Download PPT - Western Regional Air Partnership

Survey
yes no Was this document useful for you?
   Thank you for your participation!

* Your assessment is very important for improving the work of artificial intelligence, which forms the content of this project

Document related concepts

IPCC Fourth Assessment Report wikipedia, lookup

Climate change feedback wikipedia, lookup

Solar radiation management wikipedia, lookup

Climate change and poverty wikipedia, lookup

Citizens' Climate Lobby wikipedia, lookup

Carbon Pollution Reduction Scheme wikipedia, lookup

Politics of global warming wikipedia, lookup

Economics of global warming wikipedia, lookup

German Climate Action Plan 2050 wikipedia, lookup

Economics of climate change mitigation wikipedia, lookup

Mitigation of global warming in Australia wikipedia, lookup

Business action on climate change wikipedia, lookup

Low-carbon economy wikipedia, lookup

Climate change mitigation wikipedia, lookup

Carbon governance in England wikipedia, lookup

Decarbonisation measures in proposed UK electricity market reform wikipedia, lookup

Transcript
Greenhouse Gas Reduction
and Waste Management
Chuck White
Director of Regulatory Affairs -- WM West
Western Regional Air Partnership
Denver, Colorado – July 18, 2006
What is:
• $12.5 Billion, 48 states, 55,000 employees
–
–
–
–
Decentralized organizational structure
429 solid waste hauling operations
366 transfer stations
21 million customers (residential, industrial, commercial)
• 289 Active Landfills
– Most with landfill gas collection/destruction
– 100 landfill gas-to-energy projects
• Wheelabrator: 17 Waste to Energy Plants
• Recycle America: 138 Recycling plants
?
What is:
?
Waste Management = Renewable Energy
• Landfill Gas: 470 MW
– 400,000 homes
• Waste-to-Energy Plants: 650 MW
– 600,000 homes
• Recycling Energy Savings: 920 MW
– 848,000 homes
Why does Corporate America
Care About Climate Change?
. . . And
to “Do
the
Right
Thing”
– Of
Course!
Investing in Solutions
to Climate Change
• Tightening Trend: U.S. will likely follow the
global trend to constrain carbon emissions
• Legislative Activity: There is a lot happening!
• Investment Opportunities: Companies selling
products and services that address climate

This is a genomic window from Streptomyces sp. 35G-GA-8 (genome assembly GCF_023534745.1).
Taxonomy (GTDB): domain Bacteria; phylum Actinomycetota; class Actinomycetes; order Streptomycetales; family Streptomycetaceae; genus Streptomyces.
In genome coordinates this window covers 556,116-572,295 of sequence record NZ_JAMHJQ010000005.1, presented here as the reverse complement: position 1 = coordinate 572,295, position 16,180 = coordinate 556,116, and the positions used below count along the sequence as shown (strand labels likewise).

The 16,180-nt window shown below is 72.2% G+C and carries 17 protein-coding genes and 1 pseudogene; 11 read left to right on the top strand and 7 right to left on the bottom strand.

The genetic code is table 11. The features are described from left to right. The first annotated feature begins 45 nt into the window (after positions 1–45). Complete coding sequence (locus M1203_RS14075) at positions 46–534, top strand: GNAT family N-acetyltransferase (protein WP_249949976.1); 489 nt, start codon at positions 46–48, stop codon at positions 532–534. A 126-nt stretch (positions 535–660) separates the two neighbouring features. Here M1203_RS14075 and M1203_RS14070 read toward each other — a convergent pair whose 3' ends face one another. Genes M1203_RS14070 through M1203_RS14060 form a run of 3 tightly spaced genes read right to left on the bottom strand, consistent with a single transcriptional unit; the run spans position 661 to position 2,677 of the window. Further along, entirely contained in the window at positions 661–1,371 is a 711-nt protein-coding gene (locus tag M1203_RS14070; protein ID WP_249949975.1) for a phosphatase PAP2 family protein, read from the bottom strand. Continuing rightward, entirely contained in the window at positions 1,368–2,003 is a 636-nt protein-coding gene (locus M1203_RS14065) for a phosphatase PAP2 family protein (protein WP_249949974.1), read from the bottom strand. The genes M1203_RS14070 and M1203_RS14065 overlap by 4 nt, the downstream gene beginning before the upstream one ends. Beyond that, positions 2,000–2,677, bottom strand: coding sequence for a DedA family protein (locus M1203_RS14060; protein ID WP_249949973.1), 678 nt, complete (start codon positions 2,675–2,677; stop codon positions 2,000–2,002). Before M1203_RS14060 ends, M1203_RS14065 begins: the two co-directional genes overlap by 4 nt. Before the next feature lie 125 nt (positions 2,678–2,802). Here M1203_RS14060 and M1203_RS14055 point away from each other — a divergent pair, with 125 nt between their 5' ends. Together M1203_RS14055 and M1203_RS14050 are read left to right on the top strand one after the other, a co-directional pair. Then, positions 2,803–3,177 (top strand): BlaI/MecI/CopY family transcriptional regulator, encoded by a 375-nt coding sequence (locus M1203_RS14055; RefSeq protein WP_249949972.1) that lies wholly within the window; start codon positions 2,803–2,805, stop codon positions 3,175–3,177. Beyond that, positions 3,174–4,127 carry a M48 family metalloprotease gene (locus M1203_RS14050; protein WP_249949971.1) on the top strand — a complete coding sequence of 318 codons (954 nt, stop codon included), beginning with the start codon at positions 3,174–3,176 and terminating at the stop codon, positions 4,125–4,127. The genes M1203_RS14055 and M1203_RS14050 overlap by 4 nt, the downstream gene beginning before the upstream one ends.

change could benefit significantly
• The Clean Dozen:
. . . (+ 11 Others)
Solid Waste Management
GHG Sources and Sinks
Source
?
Source
Sink
Source
Sink
Sink
Landfill Carbon Flows
4
3
2
1
Uncollect
ed Gas
CH4
CO2
Collection
Efficiency
Landfill
Gas
Sequestered
Biogenic
Inorganic
CO2
Collect
ed Gas
CH4
CO2
Solid
Waste
Landfill
Fossil
Energy
Fugitive
Emissions
Aerobic
Oxidation
in LF
Cover
O2
Flare
CO2
Waste
CH4 CO2
Recycling Energy Savings
Recycling
Energy Savings
Translates into
Indirect GHG
Reductions !!*
*But who gets the credit?
Who gets GHG Credit
for Recycling?
Consumers?
Government?
Manufacturers?
Collectors/
Processors?
Waste Management/Recycle
America – 2005 Recycling Benefits
1.6 Billion Gallons of Oil
70 Million Mature Trees
19.3 Billion
Kw-Hrs of
Electricity
In 2005, we recycled 4.1 million
tons of cardboard and paper;
967,000 tons of glass;
229,000 tons of plastics;
18.5 Million Cubic
Yards Of Landfill
Airspace
Avoided 3.4 Million
Metric Tons
(MTCE) of GHG
Emissions
57,000 tons of steel cans;
and 30,000 tons of aluminum.
100 Million
Gallons
of Gasoline
29 Billion Gallons
of Water
Positive GHG Messages
for Waste Industry
• Waste-Related Emissions are small, < 1-3%
• Progress to date has been Significant
–
–
–
–
–
50 – 80% reduction in GHG emissions
Increased recycling rates
Landfill Gas Controls (75%
90+% capture!!!!)
Increased conversion to energy
Alternative fueled vehicles
• Landfill Sequestration? We hope so!!!
• Opportunities for further Waste-to-Energy
Overall GHG Reductions for Solid
Waste Management – All Sources
70
MMTCE
60
50
1974 Technology Path
52
MMTCE
Avoided
40
30
20
10
Actual Technology Path
0
1974
1980
1990
2000
WM’s Contributions
to GHG Reduction
1.
2.
3.
4.
5.
6.
7.
8.
9.
10.
Collection and Destruction of LF Methane
CH4 Emission Oxidation in LF cover materials
LFGTE and WTE Plants to displace fossil fuels
Development of LFG to LNG Technology
Development of Bioreactor Landfill Technology
Development of Waste-to-Energy Partnerships
Advanced Vehicle Technology for Alt fuels/Hybrids
Increased Recyclable Material Recovery
Upstream Services Waste Reduction Services
Carbon Sequestration and LF Forestry
What is WM Doing
About GHGs Now?
• Federal Reporting – DOE 1605(b)
– Total Emission reductions over 10 years =
197 MMTCO2E from >200 WM LFG projects
– LFG emissions:
• Landfill Cover Methane Reduction? Yes, but how much?
• Credit for Landfill Sequestration? Yes, but who gets it?
– New Rules: Entity-wide US -- not project specific
– Future? May not participate
• Not ready for entity-wide US reporting yet
• Voluntary GHG Reductions – CCX
– 6% reduction for 2003 - 2010
What is WM Doing
About GHGs Now?
• Carbon Neutrality Donations
– 2002 Winter Olympics
Climate
– 2004 Houston Super Bowl
Neutral !!
– 2006 Harvard Business School – Offset Match !!
}
• Reporting to Shareholders
– Report WM Initiatives to Carbon Disclosure Project
– Dow Jones Sustainability Index for 2005 & 2006
– 2006 Inaugural WM Social Sustainability Report
• California Climate Action Registry
– WM first SW company to join
– Pending Development of SW Protocols
– First CA-wide report for 2006 by Aug. 2007
 More Emphasis on GHGs
will Drive Recycling and
In Summary . . . GHGs
Waste Reduction Initiatives
It’s going to be
another busy and interesting
 Protocol for Assessing GHG
Recycling Credits?
 New models for LFG emissions
 GHG controls will maximize
capture & use of landfill gas
 Credit for LF sequestration?
 Waste-to-Energy Revitalized
 Push for alternative fuel trash
trucks & LFG to fuel
 All together now:“Think Green,
Think Waste Management”